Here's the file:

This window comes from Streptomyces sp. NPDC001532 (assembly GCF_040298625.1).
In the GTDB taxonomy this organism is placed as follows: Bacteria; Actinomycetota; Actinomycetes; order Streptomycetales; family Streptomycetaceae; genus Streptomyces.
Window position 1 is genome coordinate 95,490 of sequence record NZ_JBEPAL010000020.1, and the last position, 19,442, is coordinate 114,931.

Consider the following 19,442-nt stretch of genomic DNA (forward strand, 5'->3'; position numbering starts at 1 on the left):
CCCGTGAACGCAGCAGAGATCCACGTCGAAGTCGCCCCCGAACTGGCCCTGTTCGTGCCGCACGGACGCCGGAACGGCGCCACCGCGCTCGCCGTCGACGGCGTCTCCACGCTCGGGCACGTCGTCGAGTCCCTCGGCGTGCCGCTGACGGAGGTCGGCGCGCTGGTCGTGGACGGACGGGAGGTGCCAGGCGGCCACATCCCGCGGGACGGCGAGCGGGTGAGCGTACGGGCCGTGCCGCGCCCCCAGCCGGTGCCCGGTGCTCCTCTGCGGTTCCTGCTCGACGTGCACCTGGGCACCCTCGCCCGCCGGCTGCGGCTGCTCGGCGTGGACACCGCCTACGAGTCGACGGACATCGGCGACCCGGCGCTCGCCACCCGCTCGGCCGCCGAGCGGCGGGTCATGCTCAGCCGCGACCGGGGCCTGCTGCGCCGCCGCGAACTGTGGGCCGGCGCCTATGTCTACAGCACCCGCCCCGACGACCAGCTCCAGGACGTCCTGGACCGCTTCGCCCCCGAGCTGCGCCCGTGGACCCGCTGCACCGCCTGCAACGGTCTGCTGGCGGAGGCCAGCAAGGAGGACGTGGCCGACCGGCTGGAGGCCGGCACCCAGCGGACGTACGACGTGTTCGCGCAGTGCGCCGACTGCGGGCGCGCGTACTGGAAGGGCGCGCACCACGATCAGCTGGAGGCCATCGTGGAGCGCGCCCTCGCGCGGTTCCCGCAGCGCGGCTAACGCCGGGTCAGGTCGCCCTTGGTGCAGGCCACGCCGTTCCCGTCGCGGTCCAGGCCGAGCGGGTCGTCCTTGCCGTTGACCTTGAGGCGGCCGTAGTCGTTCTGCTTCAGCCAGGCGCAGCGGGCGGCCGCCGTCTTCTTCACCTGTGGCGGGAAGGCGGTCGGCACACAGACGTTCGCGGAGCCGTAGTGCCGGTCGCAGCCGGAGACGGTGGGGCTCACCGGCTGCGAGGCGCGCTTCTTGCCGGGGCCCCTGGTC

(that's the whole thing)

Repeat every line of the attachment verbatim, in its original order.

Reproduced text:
This window comes from Streptomyces sp. NPDC001532 (assembly GCF_040298625.1).
In the GTDB taxonomy this organism is placed as follows: Bacteria; Actinomycetota; Actinomycetes; order Streptomycetales; family Streptomycetaceae; genus Streptomyces.
Window position 1 is genome coordinate 95,490 of sequence record NZ_JBEPAL010000020.1, and the last position, 19,442, is coordinate 114,931.

Consider the following 19,442-nt stretch of genomic DNA (forward strand, 5'->3'; position numbering starts at 1 on the left):
CCCGTGAACGCAGCAGAGATCCACGTCGAAGTCGCCCCCGAACTGGCCCTGTTCGTGCCGCACGGACGCCGGAACGGCGCCACCGCGCTCGCCGTCGACGGCGTCTCCACGCTCGGGCACGTCGTCGAGTCCCTCGGCGTGCCGCTGACGGAGGTCGGCGCGCTGGTCGTGGACGGACGGGAGGTGCCAGGCGGCCACATCCCGCGGGACGGCGAGCGGGTGAGCGTACGGGCCGTGCCGCGCCCCCAGCCGGTGCCCGGTGCTCCTCTGCGGTTCCTGCTCGACGTGCACCTGGGCACCCTCGCCCGCCGGCTGCGGCTGCTCGGCGTGGACACCGCCTACGAGTCGACGGACATCGGCGACCCGGCGCTCGCCACCCGCTCGGCCGCCGAGCGGCGGGTCATGCTCAGCCGCGACCGGGGCCTGCTGCGCCGCCGCGAACTGTGGGCCGGCGCCTATGTCTACAGCACCCGCCCCGACGACCAGCTCCAGGACGTCCTGGACCGCTTCGCCCCCGAGCTGCGCCCGTGGACCCGCTGCACCGCCTGCAACGGTCTGCTGGCGGAGGCCAGCAAGGAGGACGTGGCCGACCGGCTGGAGGCCGGCACCCAGCGGACGTACGACGTGTTCGCGCAGTGCGCCGACTGCGGGCGCGCGTACTGGAAGGGCGCGCACCACGATCAGCTGGAGGCCATCGTGGAGCGCGCCCTCGCGCGGTTCCCGCAGCGCGGCTAACGCCGGGTCAGGTCGCCCTTGGTGCAGGCCACGCCGTTCCCGTCGCGGTCCAGGCCGAGCGGGTCGTCCTTGCCGTTGACCTTGAGGCGGCCGTAGTCGTTCTGCTTCAGCCAGGCGCAGCGGGCGGCCGCCGTCTTCTTCACCTGTGGCGGGAAGGCGGTCGGCACACAGACGTTCGCGGAGCCGTAGTGCCGGTCGCAGCCGGAGACGGTGGGGCTCACCGGCTGCGAGGCGCGCTTCTTGCCGGGGCCCCTGGTC